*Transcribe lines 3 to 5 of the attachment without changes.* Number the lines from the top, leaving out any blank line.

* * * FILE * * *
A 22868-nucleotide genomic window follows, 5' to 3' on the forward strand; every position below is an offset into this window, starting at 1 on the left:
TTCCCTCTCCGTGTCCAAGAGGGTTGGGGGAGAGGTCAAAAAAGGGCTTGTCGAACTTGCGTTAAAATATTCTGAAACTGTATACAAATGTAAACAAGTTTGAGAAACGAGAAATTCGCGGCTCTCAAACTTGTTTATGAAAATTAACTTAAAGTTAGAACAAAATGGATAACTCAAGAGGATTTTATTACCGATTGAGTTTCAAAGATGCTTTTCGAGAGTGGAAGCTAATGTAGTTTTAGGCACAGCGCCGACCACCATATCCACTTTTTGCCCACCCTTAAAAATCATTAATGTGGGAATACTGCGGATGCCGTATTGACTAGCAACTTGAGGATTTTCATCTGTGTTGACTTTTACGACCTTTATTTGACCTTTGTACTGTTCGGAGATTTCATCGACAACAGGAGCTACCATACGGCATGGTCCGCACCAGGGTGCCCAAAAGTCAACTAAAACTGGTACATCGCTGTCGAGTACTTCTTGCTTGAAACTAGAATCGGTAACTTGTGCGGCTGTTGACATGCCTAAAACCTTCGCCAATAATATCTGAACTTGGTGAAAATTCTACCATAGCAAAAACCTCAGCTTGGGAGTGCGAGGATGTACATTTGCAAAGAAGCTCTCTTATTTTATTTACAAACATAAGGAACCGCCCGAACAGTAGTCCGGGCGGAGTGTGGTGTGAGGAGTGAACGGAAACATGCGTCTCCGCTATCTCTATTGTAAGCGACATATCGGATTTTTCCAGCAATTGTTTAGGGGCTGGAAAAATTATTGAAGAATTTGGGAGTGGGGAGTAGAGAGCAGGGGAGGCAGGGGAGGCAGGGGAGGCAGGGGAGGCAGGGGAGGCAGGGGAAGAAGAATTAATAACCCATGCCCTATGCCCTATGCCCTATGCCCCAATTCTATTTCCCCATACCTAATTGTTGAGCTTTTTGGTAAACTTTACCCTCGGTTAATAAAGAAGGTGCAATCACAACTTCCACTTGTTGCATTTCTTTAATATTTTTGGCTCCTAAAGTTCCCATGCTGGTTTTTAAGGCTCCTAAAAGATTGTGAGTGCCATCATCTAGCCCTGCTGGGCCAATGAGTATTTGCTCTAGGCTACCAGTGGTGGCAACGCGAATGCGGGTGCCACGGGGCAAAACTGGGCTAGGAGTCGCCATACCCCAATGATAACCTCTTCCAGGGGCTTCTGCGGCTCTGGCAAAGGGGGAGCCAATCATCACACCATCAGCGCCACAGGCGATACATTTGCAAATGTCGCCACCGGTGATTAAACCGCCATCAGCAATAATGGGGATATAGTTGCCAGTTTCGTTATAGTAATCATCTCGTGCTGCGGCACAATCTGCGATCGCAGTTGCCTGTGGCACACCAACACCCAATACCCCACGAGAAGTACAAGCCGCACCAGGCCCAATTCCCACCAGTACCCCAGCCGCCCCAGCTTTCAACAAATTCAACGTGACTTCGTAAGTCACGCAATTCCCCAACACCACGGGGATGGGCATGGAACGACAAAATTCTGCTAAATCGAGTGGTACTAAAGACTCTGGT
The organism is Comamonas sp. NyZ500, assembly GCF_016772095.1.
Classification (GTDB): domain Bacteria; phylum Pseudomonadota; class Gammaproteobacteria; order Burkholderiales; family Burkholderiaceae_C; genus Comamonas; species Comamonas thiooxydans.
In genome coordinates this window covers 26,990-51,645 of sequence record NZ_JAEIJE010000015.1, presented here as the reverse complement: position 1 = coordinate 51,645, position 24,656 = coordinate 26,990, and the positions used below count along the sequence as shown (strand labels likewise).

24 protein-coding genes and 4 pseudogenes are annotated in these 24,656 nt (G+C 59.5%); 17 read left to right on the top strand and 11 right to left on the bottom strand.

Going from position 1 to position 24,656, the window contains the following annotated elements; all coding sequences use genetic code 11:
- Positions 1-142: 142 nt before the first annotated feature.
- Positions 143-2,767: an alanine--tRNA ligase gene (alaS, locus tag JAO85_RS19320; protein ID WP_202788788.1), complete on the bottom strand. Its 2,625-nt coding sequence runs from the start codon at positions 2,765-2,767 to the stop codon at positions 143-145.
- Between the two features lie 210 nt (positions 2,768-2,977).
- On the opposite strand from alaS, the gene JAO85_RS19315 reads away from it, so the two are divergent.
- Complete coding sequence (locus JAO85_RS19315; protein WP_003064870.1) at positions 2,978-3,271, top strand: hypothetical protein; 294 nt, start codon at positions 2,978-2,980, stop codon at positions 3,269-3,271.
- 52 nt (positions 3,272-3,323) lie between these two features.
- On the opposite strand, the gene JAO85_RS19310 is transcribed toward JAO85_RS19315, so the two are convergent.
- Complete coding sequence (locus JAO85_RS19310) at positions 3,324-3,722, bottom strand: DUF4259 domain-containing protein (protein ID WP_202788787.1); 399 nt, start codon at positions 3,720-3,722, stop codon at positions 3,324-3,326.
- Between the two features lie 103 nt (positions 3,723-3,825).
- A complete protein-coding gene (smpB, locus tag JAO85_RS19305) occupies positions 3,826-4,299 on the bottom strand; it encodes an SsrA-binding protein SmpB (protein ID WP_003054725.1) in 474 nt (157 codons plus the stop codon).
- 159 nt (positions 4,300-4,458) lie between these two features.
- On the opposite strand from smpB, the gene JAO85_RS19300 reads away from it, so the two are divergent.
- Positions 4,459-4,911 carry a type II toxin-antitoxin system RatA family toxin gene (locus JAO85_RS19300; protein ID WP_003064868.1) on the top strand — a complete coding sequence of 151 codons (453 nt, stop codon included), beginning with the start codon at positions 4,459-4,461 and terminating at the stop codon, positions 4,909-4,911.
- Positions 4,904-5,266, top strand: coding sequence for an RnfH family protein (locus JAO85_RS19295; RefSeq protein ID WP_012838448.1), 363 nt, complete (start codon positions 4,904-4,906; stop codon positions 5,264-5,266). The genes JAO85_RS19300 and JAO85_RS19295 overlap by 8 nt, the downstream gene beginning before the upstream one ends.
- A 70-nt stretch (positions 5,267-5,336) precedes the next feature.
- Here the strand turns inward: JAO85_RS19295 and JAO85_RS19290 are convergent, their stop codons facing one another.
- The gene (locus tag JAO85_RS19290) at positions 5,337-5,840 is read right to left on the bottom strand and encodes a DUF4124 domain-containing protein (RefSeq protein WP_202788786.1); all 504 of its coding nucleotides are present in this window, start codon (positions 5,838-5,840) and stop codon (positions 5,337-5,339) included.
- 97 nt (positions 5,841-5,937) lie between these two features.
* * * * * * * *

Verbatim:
The organism is Comamonas sp. NyZ500, assembly GCF_016772095.1.
Classification (GTDB): domain Bacteria; phylum Pseudomonadota; class Gammaproteobacteria; order Burkholderiales; family Burkholderiaceae_C; genus Comamonas; species Comamonas thiooxydans.
In genome coordinates this window covers 26,990-51,645 of sequence record NZ_JAEIJE010000015.1, presented here as the reverse complement: position 1 = coordinate 51,645, position 24,656 = coordinate 26,990, and the positions used below count along the sequence as shown (strand labels likewise).